It wasn’t easy to get in.
A security checkpoint just to get on the lot, and then another checkpoint inside to check for weapons.
After a panel discussion, people were brought into a stage room where smartphones were collected and stored in foam cases with magnetized pin locks and security guards on ladders watching the crowd with night-vision binoculars.
No that, wasn’t a gathering of all the world leaders into one place. It was just a chance to fans to screen a few minutes of unfinished footage from “Star Trek: Beyond” at the Paramount Pictures lot in May.
The fear of piracy was so great, one would think the studio was offering details of where Jimmy Hoffa was buried, or who D.B. Cooper really was.
However, when Paramount debuts “Beyond” at San Diego Comic-Con next week, a few days ahead of its actual release, it not only will show the movie on a giant screen — it’s going to do it outside.
Matt Donnelly, a reporter for The Wrap asks a very important question: How will that prevent piracy?
“The film studio announced in May that the premiere screening would invite hundreds of fans and contest winners to San Diego’s Embarcadero Marina Park, a coastal promontory with a capacity of 3,000,” Donnelly wrote. “The park is surrounded by a marina that docks hundreds of boats apartment buildings and hotels lining San Diego’s downtown area — to say nothing of the San Diego Convention Center itself, where any costumed fan with a camera zoom function might record footage.”
The screening is part of a huge promotional event, taking advantage of the film’s close proximity release date with one of the world’s largest science-fiction conventions. Those invited are select people, including those who tried to get into Paramount’s Los Angeles event in May, but were denied once the event reached capacity.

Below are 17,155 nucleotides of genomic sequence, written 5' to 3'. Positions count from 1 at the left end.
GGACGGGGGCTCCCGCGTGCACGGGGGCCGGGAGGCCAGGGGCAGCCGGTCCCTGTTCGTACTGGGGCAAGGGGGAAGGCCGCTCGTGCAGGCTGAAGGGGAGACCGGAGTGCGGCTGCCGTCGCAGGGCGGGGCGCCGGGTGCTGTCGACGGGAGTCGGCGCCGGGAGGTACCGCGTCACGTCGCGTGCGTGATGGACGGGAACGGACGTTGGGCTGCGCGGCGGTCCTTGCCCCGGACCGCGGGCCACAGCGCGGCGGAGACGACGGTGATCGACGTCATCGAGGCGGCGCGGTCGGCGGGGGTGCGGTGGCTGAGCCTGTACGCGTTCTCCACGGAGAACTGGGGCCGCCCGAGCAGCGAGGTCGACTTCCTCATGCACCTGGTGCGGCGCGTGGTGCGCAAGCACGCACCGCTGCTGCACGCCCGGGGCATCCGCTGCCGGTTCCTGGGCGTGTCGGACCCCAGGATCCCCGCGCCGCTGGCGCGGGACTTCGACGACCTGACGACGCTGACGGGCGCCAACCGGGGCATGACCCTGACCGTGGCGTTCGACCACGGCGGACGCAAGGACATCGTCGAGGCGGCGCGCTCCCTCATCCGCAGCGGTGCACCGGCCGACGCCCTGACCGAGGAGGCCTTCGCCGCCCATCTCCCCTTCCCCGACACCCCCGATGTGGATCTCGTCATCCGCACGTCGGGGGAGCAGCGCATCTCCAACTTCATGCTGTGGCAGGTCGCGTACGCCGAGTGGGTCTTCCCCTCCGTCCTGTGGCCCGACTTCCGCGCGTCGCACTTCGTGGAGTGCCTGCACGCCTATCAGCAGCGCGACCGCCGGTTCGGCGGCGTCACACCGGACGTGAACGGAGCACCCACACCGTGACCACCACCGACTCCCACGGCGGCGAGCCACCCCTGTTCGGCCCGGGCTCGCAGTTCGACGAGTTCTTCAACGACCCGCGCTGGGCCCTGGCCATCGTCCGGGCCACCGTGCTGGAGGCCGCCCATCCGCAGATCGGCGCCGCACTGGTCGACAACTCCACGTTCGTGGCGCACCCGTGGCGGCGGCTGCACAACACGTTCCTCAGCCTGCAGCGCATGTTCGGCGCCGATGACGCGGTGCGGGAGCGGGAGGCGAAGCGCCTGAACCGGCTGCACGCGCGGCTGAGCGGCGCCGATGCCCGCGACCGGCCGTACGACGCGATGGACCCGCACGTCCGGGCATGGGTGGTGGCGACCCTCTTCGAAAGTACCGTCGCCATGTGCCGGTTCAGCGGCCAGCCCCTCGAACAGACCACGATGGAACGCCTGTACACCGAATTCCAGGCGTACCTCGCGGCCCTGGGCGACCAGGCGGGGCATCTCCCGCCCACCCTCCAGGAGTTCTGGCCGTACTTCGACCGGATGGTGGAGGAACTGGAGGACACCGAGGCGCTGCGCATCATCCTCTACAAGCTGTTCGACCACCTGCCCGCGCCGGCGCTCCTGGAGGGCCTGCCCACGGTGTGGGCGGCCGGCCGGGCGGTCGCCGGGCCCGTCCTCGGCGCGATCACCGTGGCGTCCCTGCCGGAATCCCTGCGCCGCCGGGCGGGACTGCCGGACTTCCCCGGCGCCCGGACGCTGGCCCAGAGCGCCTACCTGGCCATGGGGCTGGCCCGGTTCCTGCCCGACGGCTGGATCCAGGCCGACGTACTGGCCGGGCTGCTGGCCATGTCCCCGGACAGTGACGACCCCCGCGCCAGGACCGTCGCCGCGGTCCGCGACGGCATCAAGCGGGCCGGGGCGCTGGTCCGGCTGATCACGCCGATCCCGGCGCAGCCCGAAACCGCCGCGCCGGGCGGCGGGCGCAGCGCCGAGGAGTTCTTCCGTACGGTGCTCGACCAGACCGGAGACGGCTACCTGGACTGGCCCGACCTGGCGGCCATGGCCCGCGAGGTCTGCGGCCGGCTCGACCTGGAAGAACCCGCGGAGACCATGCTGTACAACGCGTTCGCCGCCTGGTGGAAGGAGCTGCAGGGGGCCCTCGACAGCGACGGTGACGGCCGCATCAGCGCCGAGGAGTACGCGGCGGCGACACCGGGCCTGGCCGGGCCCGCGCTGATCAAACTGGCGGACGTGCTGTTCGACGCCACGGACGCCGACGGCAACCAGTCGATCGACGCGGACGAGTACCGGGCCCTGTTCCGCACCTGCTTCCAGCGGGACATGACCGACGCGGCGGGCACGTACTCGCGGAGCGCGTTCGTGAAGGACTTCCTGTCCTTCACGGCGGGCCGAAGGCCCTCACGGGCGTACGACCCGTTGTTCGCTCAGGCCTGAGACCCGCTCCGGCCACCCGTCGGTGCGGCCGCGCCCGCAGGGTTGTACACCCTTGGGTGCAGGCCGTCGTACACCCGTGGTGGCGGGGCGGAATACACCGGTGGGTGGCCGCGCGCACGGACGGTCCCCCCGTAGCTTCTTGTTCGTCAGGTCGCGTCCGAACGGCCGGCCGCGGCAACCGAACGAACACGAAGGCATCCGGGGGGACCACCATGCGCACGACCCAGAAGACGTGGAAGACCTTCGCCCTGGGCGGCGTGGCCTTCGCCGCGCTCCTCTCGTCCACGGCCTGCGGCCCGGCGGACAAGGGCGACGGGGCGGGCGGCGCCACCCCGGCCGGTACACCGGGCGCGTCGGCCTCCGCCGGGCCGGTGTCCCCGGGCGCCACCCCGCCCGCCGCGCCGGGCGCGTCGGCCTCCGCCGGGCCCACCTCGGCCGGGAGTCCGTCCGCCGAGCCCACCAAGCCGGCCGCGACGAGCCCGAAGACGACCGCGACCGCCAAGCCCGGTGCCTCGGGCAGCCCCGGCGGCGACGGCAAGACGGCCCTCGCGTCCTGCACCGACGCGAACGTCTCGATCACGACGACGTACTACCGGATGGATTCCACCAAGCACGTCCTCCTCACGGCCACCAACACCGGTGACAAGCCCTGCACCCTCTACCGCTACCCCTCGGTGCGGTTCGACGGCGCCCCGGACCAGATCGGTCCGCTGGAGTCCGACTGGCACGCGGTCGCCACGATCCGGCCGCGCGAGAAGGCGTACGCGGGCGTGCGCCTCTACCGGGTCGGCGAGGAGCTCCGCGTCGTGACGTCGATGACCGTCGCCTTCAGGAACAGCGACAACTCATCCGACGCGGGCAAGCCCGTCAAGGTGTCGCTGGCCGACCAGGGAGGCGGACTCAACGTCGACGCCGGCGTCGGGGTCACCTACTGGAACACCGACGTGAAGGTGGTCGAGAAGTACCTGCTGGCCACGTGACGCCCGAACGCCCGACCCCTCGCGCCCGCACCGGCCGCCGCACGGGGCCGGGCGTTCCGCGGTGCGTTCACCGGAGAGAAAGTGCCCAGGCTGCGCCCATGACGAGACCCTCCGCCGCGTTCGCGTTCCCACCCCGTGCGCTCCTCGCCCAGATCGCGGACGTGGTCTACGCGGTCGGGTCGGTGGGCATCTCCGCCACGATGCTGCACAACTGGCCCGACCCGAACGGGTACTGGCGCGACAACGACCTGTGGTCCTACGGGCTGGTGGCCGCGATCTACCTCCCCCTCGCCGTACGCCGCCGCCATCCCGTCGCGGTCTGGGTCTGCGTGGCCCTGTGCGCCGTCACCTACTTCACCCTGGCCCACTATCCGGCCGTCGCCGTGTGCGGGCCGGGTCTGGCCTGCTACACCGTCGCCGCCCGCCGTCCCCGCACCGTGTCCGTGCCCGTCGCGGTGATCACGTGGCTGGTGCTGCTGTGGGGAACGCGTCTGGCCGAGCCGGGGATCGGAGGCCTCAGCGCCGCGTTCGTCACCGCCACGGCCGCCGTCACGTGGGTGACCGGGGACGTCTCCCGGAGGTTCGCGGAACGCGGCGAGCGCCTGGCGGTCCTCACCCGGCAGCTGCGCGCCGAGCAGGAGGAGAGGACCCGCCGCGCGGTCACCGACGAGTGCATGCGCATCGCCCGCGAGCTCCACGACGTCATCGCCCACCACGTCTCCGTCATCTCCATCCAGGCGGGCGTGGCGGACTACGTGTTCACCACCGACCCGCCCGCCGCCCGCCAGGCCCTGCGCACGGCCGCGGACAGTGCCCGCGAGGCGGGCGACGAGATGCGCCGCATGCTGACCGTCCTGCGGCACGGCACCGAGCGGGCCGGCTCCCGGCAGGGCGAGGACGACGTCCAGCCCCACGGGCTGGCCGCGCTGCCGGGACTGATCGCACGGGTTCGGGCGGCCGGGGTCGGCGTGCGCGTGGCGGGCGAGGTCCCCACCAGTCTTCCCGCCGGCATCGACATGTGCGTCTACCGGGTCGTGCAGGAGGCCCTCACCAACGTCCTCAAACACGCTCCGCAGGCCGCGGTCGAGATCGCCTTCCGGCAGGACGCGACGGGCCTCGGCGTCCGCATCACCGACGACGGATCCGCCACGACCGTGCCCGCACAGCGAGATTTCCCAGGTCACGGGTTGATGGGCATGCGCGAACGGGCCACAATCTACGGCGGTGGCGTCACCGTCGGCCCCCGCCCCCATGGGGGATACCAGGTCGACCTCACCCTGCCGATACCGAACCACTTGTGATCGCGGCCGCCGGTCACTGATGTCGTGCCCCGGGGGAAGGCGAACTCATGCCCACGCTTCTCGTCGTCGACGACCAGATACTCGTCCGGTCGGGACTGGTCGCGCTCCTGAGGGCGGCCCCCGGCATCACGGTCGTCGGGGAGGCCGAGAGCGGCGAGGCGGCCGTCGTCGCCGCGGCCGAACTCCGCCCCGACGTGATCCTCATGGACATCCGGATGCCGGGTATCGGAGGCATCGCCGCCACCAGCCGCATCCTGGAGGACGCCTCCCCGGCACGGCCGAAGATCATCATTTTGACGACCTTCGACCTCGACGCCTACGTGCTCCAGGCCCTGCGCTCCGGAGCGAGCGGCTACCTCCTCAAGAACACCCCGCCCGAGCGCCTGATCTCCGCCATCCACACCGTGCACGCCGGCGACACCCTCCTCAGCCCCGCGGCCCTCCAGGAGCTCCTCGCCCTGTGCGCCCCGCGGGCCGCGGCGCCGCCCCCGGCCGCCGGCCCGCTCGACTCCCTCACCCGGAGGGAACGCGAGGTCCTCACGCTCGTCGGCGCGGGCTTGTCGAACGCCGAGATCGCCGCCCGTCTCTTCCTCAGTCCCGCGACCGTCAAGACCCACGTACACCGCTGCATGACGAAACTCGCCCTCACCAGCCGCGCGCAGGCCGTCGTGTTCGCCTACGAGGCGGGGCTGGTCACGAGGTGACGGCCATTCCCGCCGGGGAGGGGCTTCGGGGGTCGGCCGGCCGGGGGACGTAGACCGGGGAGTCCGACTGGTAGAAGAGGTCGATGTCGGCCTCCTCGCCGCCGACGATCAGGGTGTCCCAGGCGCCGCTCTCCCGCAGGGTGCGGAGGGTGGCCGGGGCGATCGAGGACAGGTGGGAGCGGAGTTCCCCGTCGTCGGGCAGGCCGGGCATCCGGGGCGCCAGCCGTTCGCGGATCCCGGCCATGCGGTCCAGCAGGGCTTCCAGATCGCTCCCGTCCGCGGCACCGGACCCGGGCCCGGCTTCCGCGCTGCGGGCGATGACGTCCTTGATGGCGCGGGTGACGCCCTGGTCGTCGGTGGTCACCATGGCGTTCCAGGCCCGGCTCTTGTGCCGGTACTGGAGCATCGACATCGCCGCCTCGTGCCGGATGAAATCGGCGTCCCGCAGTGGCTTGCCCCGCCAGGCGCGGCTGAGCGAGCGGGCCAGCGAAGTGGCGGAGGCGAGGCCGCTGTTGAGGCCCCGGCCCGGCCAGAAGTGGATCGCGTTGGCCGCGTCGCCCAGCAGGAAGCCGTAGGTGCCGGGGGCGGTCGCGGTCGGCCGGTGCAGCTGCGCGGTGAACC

The marina theater is not exactly completely visible from the rest of San Diego, especially with trees lining either side. But it’s still not the most secure place, especially in today’s day and age where piracy is a real problem.
“Fans might adhere to smartphone check-ins or, dare we say, an honor system when it comes to capturing footage,” Donnelly wrote. “There’s also the reality that any footage shot from a distance would be of poor quality.”
However, Donnelly emphasizes that any footage leak could create a negative effect, especially so close to the film’s actual opening.
To read Donnelly’s full story, click here.
Something else that seems to be a bit surprising is that “Beyond” apparently isn’t being screened by critics. One film critic who is regularly invited to such screenings told 1701News he has yet to receive an invitation to a “Beyond” screening, which should have happened by now, with the film opening in less than two weeks. It is possible that Paramount might be offering limited pre-screenings of the film to select critics in advance of the release, or could be encouraging them to attend some of the early Wednesday previews Paramount is offering in select places.
Typically, films that are not screened for critics ahead of their release might be to avoid an onslaught of bad reviews that could affect a movie’s opening weekend. While some have taken to Twitter to share their thoughts on the films, these are based on various premieres around the world, including those in Australia and the United Kingdom this past week.
Actual critics who attended those premieres, especially the one in Australia, were told reviews were embargoed until July 21, according to TrekZone‘s Matthew Miller.
Rotten Tomatoes, which aggregates critical reviews of films and television, has yet to record a single review for “Beyond.” By comparison, other films also being released July 22 have at least some reviews. “Ice Age: Collision Course” has 25 tracked reviews by the website, while “Lights Out” has eight, “Absolutely Fabulous: The Movie” has 26, and “Don’t Think Twice” has 16.